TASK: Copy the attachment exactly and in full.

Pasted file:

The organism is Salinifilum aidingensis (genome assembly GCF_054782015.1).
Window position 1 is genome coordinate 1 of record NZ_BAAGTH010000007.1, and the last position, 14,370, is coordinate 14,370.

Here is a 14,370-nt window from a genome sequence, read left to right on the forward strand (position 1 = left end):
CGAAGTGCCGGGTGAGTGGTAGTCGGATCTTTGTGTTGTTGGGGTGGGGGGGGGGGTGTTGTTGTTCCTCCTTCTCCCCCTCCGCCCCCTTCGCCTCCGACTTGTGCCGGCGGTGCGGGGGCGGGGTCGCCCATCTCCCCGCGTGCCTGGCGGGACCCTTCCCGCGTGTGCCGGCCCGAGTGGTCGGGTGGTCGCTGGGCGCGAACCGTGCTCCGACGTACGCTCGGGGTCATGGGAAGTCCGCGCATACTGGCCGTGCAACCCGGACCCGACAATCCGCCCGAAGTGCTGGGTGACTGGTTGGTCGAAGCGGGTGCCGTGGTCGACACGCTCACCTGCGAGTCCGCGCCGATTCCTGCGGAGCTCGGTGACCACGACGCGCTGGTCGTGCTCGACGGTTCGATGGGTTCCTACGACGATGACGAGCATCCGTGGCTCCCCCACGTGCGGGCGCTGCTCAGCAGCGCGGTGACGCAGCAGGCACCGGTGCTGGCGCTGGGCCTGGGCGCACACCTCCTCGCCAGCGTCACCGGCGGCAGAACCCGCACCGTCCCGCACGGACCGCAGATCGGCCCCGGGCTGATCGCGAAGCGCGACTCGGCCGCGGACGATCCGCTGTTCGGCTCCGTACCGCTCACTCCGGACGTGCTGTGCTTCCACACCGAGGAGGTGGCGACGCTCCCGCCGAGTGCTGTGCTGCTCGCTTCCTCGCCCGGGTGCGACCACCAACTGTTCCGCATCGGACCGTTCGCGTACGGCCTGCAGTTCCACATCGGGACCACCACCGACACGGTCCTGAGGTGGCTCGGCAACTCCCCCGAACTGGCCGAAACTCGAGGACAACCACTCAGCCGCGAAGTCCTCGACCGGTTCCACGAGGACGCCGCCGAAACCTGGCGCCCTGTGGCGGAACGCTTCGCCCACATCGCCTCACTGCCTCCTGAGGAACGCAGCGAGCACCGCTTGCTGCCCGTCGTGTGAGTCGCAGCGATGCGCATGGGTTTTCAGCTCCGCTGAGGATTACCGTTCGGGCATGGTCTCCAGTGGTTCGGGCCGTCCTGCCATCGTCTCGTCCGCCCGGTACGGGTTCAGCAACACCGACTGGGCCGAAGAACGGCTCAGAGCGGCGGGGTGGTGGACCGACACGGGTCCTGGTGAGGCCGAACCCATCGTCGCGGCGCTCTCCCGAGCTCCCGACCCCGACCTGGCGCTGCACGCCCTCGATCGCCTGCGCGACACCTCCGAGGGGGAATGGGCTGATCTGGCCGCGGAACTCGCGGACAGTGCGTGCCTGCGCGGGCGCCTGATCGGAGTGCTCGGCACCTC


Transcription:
The organism is Salinifilum aidingensis (genome assembly GCF_054782015.1).
Window position 1 is genome coordinate 1 of record NZ_BAAGTH010000007.1, and the last position, 14,370, is coordinate 14,370.

Here is a 14,370-nt window from a genome sequence, read left to right on the forward strand (position 1 = left end):
CGAAGTGCCGGGTGAGTGGTAGTCGGATCTTTGTGTTGTTGGGGTGGGGGGGGGGGTGTTGTTGTTCCTCCTTCTCCCCCTCCGCCCCCTTCGCCTCCGACTTGTGCCGGCGGTGCGGGGGCGGGGTCGCCCATCTCCCCGCGTGCCTGGCGGGACCCTTCCCGCGTGTGCCGGCCCGAGTGGTCGGGTGGTCGCTGGGCGCGAACCGTGCTCCGACGTACGCTCGGGGTCATGGGAAGTCCGCGCATACTGGCCGTGCAACCCGGACCCGACAATCCGCCCGAAGTGCTGGGTGACTGGTTGGTCGAAGCGGGTGCCGTGGTCGACACGCTCACCTGCGAGTCCGCGCCGATTCCTGCGGAGCTCGGTGACCACGACGCGCTGGTCGTGCTCGACGGTTCGATGGGTTCCTACGACGATGACGAGCATCCGTGGCTCCCCCACGTGCGGGCGCTGCTCAGCAGCGCGGTGACGCAGCAGGCACCGGTGCTGGCGCTGGGCCTGGGCGCACACCTCCTCGCCAGCGTCACCGGCGGCAGAACCCGCACCGTCCCGCACGGACCGCAGATCGGCCCCGGGCTGATCGCGAAGCGCGACTCGGCCGCGGACGATCCGCTGTTCGGCTCCGTACCGCTCACTCCGGACGTGCTGTGCTTCCACACCGAGGAGGTGGCGACGCTCCCGCCGAGTGCTGTGCTGCTCGCTTCCTCGCCCGGGTGCGACCACCAACTGTTCCGCATCGGACCGTTCGCGTACGGCCTGCAGTTCCACATCGGGACCACCACCGACACGGTCCTGAGGTGGCTCGGCAACTCCCCCGAACTGGCCGAAACTCGAGGACAACCACTCAGCCGCGAAGTCCTCGACCGGTTCCACGAGGACGCCGCCGAAACCTGGCGCCCTGTGGCGGAACGCTTCGCCCACATCGCCTCACTGCCTCCTGAGGAACGCAGCGAGCACCGCTTGCTGCCCGTCGTGTGAGTCGCAGCGATGCGCATGGGTTTTCAGCTCCGCTGAGGATTACCGTTCGGGCATGGTCTCCAGTGGTTCGGGCCGTCCTGCCATCGTCTCGTCCGCCCGGTACGGGTTCAGCAACACCGACTGGGCCGAAGAACGGCTCAGAGCGGCGGGGTGGTGGACCGACACGGGTCCTGGTGAGGCCGAACCCATCGTCGCGGCGCTCTCCCGAGCTCCCGACCCCGACCTGGCGCTGCACGCCCTCGATCGCCTGCGCGACACCTCCGAGGGGGAATGGGCTGATCTGGCCGCGGAACTCGCGGACAGTGCGTGCCTGCGCGGGCGCCTGATCGGAGTGCTCGGCACCTC